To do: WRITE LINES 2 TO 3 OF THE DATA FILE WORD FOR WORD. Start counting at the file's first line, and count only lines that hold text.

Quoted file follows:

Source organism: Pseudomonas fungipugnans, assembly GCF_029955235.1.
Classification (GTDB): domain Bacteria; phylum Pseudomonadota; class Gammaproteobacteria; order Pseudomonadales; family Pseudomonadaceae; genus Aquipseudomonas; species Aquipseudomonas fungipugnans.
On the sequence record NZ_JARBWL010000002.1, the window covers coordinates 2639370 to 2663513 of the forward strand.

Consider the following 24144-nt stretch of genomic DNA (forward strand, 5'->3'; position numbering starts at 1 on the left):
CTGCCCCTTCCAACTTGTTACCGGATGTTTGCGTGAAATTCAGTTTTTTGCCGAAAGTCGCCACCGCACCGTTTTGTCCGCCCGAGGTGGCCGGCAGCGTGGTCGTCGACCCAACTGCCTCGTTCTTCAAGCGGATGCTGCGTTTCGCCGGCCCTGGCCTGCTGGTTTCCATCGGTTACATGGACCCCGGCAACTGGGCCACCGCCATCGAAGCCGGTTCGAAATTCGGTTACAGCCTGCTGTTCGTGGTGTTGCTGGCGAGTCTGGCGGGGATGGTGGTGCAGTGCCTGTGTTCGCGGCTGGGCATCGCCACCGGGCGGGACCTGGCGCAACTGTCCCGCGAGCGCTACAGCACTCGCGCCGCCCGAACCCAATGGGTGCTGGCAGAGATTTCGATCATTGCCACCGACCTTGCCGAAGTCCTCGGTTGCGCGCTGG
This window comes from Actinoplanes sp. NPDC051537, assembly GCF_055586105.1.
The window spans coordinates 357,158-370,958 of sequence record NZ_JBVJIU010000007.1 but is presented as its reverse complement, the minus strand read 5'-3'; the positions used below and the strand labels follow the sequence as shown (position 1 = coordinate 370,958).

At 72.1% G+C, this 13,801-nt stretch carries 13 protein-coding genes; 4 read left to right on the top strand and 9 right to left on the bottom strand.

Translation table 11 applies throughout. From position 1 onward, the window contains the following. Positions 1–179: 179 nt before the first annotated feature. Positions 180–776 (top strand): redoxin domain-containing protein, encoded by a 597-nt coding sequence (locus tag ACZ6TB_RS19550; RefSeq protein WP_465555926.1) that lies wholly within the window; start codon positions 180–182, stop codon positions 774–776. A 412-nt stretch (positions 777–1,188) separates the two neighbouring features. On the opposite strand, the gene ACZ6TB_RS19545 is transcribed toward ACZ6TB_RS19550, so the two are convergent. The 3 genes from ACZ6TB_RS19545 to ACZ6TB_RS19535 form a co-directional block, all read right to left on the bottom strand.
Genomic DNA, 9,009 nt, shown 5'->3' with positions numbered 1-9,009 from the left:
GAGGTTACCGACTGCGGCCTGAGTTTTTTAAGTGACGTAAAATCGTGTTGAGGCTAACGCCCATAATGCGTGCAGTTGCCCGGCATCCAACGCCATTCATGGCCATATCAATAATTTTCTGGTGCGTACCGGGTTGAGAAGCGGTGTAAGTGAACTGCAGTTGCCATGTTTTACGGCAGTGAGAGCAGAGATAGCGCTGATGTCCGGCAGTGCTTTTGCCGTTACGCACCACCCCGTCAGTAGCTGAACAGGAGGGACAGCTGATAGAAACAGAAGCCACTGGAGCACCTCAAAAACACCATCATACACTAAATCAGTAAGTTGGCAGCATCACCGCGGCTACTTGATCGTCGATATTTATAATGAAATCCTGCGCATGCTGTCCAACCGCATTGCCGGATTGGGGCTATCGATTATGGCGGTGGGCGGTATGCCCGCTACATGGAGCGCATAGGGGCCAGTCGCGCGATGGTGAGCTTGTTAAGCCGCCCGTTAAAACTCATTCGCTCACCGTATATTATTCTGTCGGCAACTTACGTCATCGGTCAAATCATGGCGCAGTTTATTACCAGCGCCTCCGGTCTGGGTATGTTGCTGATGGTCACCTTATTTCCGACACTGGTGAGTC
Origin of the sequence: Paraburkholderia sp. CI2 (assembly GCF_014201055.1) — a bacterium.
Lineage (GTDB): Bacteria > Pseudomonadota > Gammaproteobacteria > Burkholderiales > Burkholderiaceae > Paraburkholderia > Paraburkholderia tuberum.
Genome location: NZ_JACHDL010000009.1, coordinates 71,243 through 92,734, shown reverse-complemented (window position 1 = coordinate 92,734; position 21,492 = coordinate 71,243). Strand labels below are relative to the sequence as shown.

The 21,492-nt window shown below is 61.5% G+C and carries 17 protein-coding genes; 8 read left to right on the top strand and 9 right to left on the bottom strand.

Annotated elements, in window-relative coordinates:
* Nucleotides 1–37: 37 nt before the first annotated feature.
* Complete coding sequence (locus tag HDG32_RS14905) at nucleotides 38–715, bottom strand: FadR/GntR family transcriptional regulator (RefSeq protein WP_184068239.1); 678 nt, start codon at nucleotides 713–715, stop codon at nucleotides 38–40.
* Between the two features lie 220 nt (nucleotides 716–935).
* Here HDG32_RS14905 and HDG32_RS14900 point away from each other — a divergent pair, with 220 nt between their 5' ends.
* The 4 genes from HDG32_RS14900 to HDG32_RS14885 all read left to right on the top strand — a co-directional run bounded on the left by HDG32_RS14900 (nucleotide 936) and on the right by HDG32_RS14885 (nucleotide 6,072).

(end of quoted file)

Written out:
Classification (GTDB): domain Bacteria; phylum Pseudomonadota; class Gammaproteobacteria; order Pseudomonadales; family Pseudomonadaceae; genus Aquipseudomonas; species Aquipseudomonas fungipugnans.
On the sequence record NZ_JARBWL010000002.1, the window covers coordinates 2639370 to 2663513 of the forward strand.